Meaning & Definition
URL (Uniform Resource Locator)
A URL, or Uniform Resource Locator, is a reference or address used to access resources on the internet. It is a string of characters that specifies the location of a resource, such as a web page, a file, or an online service. URLs are fundamental to web browsing and internet navigation, as they provide a standardized way to locate and retrieve content from various servers and websites.
A URL is typically composed of several components, each serving a specific purpose:
- Scheme or Protocol
The scheme or protocol defines the method or protocol used to access the resource. Common schemes include “http://” for Hypertext Transfer Protocol (HTTP), “https://” for HTTP Secure (HTTP over SSL/TLS), “ftp://” for File Transfer Protocol, “mailto:” for email addresses, and “file://” for local files.
- Domain or Host
The domain or host component identifies the location of the resource’s server. It can be in the form of a human-readable domain name (e.g., “www.example.com”) or an IP address (e.g., “192.168.0.1”). In the case of web URLs, this is often preceded by “www” but may include subdomains, such as “blog.example.com.”
- Port (Optional)
The port component, if specified, indicates the network port on which the server is listening. While some schemes have default ports (e.g., 80 for HTTP and 443 for HTTPS), non-standard ports can be specified when necessary (e.g., “http://example.com:8080”).
The path component specifies the location and structure of the resource on the server. It often resembles the directory structure of a file system. For example, in the URL “https://www.example.com/products/electronics/laptops,” “/products/electronics/laptops” is the path to a specific web page or content.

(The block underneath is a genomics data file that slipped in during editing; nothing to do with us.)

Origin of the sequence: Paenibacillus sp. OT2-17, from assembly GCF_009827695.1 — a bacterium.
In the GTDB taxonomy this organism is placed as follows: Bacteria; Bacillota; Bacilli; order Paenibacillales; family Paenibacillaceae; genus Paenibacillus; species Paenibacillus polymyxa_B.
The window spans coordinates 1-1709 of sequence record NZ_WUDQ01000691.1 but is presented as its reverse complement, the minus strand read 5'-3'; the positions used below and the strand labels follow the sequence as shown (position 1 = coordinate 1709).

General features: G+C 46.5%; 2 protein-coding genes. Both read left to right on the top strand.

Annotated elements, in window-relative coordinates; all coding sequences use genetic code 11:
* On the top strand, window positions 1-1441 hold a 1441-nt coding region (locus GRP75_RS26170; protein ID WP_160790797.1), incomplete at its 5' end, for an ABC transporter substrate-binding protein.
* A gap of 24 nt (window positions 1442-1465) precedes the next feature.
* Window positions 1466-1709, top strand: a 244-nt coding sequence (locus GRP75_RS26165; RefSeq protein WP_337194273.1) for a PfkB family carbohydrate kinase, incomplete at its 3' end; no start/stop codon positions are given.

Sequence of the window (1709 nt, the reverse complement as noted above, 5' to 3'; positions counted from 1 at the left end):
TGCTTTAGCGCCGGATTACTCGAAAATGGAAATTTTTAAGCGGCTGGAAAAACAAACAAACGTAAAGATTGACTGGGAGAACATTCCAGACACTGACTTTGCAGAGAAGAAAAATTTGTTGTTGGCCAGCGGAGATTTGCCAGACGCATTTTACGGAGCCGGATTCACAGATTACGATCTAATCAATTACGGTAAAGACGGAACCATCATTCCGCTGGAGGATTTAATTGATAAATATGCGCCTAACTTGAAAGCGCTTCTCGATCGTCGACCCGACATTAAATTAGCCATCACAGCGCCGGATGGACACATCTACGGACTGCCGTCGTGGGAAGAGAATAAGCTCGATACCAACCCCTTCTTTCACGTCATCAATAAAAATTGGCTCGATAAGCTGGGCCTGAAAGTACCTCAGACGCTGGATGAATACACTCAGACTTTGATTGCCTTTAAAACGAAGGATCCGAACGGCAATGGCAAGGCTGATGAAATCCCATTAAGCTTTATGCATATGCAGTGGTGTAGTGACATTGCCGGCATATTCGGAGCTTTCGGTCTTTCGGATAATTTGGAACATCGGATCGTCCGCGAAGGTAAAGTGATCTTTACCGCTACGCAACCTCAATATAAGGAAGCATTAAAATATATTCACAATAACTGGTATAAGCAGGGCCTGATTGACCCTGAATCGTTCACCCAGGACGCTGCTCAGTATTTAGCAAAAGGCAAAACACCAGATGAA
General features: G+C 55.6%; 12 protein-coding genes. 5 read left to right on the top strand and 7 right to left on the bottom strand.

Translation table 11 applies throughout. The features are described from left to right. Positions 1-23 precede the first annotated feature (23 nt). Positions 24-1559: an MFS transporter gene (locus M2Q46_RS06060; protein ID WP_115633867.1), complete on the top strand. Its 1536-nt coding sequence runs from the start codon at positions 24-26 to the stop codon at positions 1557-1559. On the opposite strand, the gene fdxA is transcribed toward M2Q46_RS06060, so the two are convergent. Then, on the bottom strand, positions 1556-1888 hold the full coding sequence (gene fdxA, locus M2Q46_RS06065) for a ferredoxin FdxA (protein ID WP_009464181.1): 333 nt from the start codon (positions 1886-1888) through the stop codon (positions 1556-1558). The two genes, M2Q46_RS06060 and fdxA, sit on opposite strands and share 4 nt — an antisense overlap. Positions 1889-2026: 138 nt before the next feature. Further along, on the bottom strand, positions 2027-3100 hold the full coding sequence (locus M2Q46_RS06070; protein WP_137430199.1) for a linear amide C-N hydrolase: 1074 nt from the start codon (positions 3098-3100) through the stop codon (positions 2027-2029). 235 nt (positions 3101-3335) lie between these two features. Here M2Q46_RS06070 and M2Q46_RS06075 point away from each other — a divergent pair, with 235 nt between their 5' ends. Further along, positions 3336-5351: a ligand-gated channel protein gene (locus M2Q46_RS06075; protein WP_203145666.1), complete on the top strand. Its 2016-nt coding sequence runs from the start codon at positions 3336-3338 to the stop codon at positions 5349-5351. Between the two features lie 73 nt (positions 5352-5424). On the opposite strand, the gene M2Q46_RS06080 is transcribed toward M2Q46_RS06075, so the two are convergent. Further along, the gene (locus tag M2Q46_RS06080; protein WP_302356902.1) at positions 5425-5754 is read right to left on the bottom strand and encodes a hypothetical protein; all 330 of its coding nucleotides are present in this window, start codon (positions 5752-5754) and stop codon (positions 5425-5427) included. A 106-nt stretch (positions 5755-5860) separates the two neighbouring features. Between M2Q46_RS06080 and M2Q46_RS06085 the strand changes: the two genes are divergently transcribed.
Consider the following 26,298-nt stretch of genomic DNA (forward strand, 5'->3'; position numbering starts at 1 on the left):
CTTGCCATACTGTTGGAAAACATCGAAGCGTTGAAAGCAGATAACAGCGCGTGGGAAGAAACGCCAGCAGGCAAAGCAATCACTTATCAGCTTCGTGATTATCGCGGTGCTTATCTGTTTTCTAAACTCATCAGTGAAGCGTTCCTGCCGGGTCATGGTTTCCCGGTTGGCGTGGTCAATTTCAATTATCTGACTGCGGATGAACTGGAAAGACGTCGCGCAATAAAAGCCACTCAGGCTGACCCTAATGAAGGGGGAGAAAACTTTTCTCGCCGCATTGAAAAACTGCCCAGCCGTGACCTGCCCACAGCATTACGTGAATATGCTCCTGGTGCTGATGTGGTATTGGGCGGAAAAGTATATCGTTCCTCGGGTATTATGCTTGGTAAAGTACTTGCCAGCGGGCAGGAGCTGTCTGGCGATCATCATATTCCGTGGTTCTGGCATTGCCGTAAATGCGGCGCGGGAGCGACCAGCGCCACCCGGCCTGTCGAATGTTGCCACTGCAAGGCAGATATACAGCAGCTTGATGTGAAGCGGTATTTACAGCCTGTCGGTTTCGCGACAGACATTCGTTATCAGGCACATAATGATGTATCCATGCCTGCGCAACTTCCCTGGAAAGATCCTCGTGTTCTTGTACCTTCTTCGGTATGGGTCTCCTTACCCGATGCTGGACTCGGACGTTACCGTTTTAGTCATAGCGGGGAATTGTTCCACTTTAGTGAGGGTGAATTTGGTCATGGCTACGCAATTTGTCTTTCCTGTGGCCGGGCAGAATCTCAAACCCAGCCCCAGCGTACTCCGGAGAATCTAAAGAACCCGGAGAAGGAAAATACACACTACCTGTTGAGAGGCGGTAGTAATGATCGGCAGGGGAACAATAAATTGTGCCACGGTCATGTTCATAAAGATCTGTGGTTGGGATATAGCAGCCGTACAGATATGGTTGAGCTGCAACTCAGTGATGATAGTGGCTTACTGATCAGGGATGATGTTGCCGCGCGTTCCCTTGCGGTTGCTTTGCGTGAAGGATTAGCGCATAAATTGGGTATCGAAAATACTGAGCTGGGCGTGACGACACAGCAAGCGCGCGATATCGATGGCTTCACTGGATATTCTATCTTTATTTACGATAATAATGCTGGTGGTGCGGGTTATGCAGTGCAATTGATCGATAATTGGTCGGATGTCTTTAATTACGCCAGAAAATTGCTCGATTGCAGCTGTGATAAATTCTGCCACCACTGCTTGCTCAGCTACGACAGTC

- Query (Optional)
The query component, if present, contains parameters that are used to pass information to the resource. It is preceded by a question mark (“?”) and can include multiple key-value pairs (e.g., “?search=keyword&page=2”).
- Fragment (Optional)
The fragment component, if used, points to a specific section or identifier within the resource. It is preceded by a hash or pound sign (“#”) and is commonly used in web pages to link to specific sections of a document.
Here’s an example of a complete URL: “https://www.example.com:8080/products/electronics/laptops?search=keyword&page=2#section2”
In this example:
- The scheme is “https.”
- The domain or host is “www.example.com,” and the port is “8080.”
- The path is “/products/electronics/laptops.”
- The query is “?search=keyword&page=2.”
- The fragment is “#section2.”
URLs are essential for navigating the internet, as they allow users to access websites, download files, and interact with web services. Web browsers use URLs to retrieve and display web pages, and many other applications rely on URLs to fetch data or resources from remote servers.